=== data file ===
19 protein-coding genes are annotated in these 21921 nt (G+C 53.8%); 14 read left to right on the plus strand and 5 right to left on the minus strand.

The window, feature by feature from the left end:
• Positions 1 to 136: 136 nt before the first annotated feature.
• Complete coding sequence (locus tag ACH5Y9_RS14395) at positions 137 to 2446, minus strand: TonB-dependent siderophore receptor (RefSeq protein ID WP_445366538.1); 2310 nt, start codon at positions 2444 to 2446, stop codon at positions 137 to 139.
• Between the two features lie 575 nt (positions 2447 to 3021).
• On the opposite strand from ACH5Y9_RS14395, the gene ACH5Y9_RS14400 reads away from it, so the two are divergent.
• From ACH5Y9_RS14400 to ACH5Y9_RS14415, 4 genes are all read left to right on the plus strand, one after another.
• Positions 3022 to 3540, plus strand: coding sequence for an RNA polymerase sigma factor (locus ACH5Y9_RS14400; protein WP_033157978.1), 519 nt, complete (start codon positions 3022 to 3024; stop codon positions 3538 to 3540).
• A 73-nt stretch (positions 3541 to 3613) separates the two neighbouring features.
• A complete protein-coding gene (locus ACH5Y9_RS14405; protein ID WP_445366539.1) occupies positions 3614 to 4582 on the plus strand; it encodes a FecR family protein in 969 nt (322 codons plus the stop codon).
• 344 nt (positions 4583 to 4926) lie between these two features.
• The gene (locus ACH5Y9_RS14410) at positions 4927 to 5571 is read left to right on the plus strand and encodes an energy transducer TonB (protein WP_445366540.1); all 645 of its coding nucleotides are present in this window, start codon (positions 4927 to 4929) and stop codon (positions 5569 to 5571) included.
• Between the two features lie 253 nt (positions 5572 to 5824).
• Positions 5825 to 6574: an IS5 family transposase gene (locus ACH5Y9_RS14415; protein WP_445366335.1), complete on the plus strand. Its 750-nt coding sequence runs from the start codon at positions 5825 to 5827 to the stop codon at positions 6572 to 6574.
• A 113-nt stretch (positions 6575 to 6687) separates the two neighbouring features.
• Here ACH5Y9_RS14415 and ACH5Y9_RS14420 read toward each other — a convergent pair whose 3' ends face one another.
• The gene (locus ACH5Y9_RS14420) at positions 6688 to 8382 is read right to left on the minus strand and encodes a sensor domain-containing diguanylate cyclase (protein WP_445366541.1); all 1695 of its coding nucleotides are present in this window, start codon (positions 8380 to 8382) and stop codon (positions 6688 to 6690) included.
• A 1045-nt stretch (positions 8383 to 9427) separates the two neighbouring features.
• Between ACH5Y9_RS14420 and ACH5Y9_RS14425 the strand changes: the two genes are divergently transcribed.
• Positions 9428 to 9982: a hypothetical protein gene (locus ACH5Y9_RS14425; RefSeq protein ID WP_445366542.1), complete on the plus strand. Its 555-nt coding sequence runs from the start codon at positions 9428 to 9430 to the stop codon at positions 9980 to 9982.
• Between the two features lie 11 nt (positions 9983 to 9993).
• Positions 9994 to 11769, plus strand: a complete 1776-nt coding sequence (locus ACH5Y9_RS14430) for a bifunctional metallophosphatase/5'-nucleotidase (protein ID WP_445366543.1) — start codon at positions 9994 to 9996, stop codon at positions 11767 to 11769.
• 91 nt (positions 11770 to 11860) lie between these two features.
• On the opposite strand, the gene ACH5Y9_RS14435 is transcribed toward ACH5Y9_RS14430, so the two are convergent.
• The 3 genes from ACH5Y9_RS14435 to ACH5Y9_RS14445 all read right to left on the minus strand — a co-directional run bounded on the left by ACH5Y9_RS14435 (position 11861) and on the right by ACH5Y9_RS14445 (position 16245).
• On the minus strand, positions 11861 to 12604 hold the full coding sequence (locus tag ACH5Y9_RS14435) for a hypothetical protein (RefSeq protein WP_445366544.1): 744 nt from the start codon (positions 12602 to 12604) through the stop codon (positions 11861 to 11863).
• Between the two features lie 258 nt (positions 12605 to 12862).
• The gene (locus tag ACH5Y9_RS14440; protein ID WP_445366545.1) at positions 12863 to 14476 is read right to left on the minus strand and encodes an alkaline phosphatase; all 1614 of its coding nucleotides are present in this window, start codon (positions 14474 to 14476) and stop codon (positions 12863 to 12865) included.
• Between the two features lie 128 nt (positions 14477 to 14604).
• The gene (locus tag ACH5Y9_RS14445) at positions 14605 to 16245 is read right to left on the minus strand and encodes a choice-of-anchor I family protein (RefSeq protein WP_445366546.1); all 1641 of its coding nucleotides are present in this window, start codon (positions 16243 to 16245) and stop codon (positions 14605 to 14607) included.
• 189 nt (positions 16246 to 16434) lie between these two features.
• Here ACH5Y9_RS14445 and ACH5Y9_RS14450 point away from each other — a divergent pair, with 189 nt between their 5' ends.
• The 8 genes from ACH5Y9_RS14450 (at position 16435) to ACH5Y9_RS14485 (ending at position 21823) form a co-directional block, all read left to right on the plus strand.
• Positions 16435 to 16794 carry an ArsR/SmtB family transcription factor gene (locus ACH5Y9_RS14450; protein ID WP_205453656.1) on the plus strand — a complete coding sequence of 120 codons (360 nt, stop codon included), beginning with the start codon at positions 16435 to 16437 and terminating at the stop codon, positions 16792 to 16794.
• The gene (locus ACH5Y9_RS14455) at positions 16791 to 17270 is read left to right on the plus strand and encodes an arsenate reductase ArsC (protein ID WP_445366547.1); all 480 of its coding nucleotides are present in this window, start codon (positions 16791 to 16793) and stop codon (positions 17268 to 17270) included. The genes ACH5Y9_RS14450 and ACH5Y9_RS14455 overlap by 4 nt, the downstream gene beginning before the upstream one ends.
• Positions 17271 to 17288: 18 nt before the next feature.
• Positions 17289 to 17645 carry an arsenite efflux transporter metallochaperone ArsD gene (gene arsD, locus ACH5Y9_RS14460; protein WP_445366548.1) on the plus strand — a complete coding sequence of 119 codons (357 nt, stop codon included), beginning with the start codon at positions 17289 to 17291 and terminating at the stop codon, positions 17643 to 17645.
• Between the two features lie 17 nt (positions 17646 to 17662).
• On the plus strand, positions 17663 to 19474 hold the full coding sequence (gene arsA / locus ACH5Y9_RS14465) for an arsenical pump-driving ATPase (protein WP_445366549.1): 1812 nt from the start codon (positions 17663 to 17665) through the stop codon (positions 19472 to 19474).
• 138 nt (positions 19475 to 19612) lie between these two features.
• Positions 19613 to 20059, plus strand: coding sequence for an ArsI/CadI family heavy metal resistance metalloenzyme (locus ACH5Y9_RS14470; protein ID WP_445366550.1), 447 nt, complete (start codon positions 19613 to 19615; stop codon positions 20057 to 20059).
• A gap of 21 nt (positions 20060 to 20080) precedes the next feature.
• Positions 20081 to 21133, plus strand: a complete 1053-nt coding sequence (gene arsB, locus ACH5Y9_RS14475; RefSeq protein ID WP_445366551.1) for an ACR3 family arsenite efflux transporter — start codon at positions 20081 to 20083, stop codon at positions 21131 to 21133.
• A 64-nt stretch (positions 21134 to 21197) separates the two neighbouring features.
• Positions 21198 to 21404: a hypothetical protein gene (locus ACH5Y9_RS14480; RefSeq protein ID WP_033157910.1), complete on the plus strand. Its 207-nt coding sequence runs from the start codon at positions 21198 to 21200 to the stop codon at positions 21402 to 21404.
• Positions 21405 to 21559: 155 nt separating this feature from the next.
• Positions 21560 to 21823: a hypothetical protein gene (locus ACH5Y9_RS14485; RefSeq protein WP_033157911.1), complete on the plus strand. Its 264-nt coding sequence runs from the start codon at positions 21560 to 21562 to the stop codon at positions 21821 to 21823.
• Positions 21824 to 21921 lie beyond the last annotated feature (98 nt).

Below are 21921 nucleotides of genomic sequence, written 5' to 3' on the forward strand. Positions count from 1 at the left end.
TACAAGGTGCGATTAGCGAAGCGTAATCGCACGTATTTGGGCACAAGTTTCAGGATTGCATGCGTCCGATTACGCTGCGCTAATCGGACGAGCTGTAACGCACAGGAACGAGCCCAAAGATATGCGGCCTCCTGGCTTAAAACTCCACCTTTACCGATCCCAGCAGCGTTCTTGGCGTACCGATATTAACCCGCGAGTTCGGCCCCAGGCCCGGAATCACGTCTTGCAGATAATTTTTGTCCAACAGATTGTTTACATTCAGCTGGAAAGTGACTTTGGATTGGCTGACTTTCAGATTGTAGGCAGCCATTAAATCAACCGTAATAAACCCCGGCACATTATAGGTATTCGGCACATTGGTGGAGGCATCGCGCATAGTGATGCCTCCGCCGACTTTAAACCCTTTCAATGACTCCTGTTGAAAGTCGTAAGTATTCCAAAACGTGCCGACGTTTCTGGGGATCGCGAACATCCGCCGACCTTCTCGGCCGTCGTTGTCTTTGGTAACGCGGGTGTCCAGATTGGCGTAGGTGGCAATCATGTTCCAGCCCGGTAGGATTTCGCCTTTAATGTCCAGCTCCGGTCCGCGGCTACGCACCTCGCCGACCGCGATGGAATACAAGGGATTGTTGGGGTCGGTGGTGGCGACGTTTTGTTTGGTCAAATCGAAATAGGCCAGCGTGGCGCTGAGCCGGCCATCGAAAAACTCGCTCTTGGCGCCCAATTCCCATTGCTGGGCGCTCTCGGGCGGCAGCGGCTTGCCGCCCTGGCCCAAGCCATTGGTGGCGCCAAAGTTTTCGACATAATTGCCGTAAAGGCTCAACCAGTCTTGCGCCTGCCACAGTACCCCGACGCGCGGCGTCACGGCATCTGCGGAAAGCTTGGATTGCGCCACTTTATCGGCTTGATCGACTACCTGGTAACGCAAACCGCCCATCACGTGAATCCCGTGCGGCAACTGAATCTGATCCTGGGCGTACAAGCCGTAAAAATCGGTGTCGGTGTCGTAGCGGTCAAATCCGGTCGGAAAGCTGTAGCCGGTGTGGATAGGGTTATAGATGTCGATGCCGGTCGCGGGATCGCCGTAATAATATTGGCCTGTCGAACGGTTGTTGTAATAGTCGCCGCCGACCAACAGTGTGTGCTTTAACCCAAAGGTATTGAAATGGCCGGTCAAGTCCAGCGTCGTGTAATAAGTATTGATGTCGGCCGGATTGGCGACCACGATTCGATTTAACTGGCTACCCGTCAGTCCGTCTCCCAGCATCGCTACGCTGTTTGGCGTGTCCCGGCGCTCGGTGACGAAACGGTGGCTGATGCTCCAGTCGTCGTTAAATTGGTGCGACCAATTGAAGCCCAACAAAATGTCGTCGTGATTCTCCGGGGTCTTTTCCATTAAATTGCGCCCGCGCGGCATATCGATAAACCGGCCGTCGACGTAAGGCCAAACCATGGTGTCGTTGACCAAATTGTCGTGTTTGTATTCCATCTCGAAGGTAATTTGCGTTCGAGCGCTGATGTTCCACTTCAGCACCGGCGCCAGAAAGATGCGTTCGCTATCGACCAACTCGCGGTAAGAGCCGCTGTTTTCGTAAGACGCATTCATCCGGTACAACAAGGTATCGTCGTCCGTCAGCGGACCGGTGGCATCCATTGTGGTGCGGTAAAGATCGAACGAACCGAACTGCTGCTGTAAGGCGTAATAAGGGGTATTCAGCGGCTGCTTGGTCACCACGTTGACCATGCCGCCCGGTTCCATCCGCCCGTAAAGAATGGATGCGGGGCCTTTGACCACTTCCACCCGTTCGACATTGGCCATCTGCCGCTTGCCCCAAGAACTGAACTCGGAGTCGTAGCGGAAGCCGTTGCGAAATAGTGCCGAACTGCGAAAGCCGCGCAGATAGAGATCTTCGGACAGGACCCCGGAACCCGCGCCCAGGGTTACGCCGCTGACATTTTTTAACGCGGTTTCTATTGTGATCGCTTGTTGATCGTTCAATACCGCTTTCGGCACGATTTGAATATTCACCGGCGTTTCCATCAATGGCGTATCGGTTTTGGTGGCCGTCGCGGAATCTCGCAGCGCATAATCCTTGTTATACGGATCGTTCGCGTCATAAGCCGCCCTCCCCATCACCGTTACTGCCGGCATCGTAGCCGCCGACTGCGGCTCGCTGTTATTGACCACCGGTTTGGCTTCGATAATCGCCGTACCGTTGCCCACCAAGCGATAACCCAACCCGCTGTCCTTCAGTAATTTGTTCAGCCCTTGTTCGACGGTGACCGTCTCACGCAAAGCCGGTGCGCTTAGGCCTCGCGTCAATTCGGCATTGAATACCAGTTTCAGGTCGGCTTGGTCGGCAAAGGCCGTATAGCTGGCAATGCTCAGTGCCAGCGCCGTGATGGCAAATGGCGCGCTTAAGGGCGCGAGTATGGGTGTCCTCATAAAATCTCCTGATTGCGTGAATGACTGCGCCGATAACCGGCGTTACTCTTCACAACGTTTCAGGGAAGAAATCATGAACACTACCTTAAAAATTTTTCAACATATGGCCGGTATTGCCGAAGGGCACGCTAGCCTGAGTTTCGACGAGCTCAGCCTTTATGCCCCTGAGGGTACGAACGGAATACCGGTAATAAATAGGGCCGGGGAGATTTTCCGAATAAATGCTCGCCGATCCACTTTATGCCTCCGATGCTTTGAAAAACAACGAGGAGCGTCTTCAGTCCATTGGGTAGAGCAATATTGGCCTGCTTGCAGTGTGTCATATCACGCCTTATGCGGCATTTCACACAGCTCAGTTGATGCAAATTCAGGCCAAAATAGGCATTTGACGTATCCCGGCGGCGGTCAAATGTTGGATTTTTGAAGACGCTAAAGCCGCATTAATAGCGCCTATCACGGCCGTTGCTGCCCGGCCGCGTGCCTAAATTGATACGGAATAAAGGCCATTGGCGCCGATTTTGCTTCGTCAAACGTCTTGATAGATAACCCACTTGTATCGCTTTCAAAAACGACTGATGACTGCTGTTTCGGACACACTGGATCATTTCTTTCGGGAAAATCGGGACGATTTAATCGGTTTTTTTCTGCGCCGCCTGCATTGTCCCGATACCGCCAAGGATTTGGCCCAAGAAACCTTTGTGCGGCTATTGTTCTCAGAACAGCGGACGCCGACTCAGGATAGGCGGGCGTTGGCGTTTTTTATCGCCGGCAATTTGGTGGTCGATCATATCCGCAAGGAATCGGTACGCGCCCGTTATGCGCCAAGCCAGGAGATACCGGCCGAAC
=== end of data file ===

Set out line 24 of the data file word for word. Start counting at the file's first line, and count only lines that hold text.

• On the opposite strand, the gene ACH5Y9_RS14435 is transcribed toward ACH5Y9_RS14430, so the two are convergent.